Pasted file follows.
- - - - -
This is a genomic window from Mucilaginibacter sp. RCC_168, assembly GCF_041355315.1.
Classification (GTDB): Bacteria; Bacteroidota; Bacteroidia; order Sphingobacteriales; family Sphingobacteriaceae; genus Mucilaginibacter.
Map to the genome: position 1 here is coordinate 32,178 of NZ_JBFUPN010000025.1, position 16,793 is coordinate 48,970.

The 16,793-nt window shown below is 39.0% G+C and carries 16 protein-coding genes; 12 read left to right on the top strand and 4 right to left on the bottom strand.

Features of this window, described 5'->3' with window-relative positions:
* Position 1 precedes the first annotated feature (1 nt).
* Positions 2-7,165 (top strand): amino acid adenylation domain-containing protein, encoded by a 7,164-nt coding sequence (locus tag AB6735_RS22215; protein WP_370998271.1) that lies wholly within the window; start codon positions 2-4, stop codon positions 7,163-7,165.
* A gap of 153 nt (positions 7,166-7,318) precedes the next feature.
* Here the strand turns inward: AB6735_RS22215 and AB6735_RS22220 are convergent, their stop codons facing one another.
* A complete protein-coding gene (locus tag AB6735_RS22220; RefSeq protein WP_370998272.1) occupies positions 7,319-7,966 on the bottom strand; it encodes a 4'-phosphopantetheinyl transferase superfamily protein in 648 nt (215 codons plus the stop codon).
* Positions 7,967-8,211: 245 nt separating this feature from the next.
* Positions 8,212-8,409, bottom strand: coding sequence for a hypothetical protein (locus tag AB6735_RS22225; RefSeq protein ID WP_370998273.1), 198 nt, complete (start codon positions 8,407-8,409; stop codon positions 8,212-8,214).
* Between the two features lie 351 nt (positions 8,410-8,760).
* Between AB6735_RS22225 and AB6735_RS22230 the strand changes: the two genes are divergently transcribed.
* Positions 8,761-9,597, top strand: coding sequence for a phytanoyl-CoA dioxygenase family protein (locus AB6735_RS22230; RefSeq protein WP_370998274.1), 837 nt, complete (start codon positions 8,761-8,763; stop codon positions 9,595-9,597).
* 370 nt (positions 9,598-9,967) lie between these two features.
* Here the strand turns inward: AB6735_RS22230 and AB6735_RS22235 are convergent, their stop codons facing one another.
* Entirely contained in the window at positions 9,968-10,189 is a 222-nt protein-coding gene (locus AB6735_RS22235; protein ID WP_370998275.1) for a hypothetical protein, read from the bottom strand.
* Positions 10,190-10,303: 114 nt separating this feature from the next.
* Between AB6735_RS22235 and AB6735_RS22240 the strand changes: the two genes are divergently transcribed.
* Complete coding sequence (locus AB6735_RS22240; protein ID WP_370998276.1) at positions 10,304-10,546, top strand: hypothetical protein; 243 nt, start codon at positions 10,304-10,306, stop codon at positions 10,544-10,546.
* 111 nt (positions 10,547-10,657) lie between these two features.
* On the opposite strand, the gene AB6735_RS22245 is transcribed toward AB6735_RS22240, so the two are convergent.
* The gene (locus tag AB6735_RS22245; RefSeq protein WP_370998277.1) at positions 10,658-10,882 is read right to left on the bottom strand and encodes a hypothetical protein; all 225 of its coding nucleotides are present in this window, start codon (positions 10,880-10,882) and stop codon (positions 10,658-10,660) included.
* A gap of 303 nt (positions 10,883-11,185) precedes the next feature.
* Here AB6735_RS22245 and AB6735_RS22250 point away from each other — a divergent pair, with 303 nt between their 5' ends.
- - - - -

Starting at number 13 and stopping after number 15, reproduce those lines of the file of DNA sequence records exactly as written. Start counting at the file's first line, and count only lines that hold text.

* Between the two features lie 351 nt (positions 8,410-8,760).
* Between AB6735_RS22225 and AB6735_RS22230 the strand changes: the two genes are divergently transcribed.
* Positions 8,761-9,597, top strand: coding sequence for a phytanoyl-CoA dioxygenase family protein (locus AB6735_RS22230; RefSeq protein WP_370998274.1), 837 nt, complete (start codon positions 8,761-8,763; stop codon positions 9,595-9,597).